Irish PM's support slumps to record low: poll
(DUBLIN) - Irish Prime Minister Brian Cowen's personal and party support has slumped to record lows following the EU-IMF bailout deal, a new poll showed Friday.
The Red C survey for The Irish Sun newspaper, the first conducted since the 85-billion-euro (112-billion-dollar) deal, shows Cowen's personal rating is just eight percent.
His centrist Fianna Fail party has also plummeted to 13 percent compared to the 42 percent backing it received in the 2007 general election.
In stormy debates in parliament this week, the embattled Cowen has been blasted for the European Union and International Monetary Fund loans, with opposition parties accusing him of "selling out" Irish sovereignty and "taking the nation to the pawn shop".
The poll comes as Cowen's Fianna Fail/Green party coalition plans to introduce a severe austerity budget next week which will involve six billion euros in spending cuts and tax increases.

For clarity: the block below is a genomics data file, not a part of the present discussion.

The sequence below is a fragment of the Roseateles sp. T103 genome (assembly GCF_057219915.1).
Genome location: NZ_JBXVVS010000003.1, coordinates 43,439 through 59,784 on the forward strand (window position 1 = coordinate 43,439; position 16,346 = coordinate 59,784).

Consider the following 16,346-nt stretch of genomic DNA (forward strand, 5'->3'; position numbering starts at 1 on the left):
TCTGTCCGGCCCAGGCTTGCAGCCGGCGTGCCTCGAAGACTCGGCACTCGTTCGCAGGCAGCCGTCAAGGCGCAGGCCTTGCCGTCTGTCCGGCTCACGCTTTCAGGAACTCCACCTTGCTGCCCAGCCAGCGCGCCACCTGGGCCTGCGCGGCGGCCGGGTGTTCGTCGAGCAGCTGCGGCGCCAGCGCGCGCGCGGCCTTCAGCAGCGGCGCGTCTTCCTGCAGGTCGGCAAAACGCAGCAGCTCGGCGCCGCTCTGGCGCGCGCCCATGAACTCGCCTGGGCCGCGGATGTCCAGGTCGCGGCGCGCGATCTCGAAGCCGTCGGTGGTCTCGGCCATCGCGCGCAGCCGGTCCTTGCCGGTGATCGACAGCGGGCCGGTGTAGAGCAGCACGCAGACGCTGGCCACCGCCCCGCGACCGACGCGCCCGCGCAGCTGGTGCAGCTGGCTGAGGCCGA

The poll would spell disaster for Fianna Fail if it is replicated in the next general election, expected early in the new year.
Cowen has said the election will take place after the budget process has been completed.
The Irish Sun predicts Fianna Fail would lose about 50 of the 78 seats it won in 2007, and would end up in fourth place behind socialists Sinn Fein.
Publicity surrounding Sinn Fein president Gerry Adams' decision to stand in the Republic of Ireland rather than Northern Ireland, plus the party's victory in a by-election last week, boosted its poll rating to 16 percent.
The centrist Fine Gael main opposition party topped the poll with 32 percent, while the Labour Party came second on 24 percent.
Fine Gael have teamed up with Labour every time they have been in government and the two parties are expected to form the next administration.
The Irish Sun says the poll indicates there has been a "seismic shift".
Fianna Fail has dominated Irish politics since its first entered parliament in 1932.
The poll of 1,000 voters was undertaken by Red C between Monday and Wednesday and has a margin of error of plus or minus three percent.
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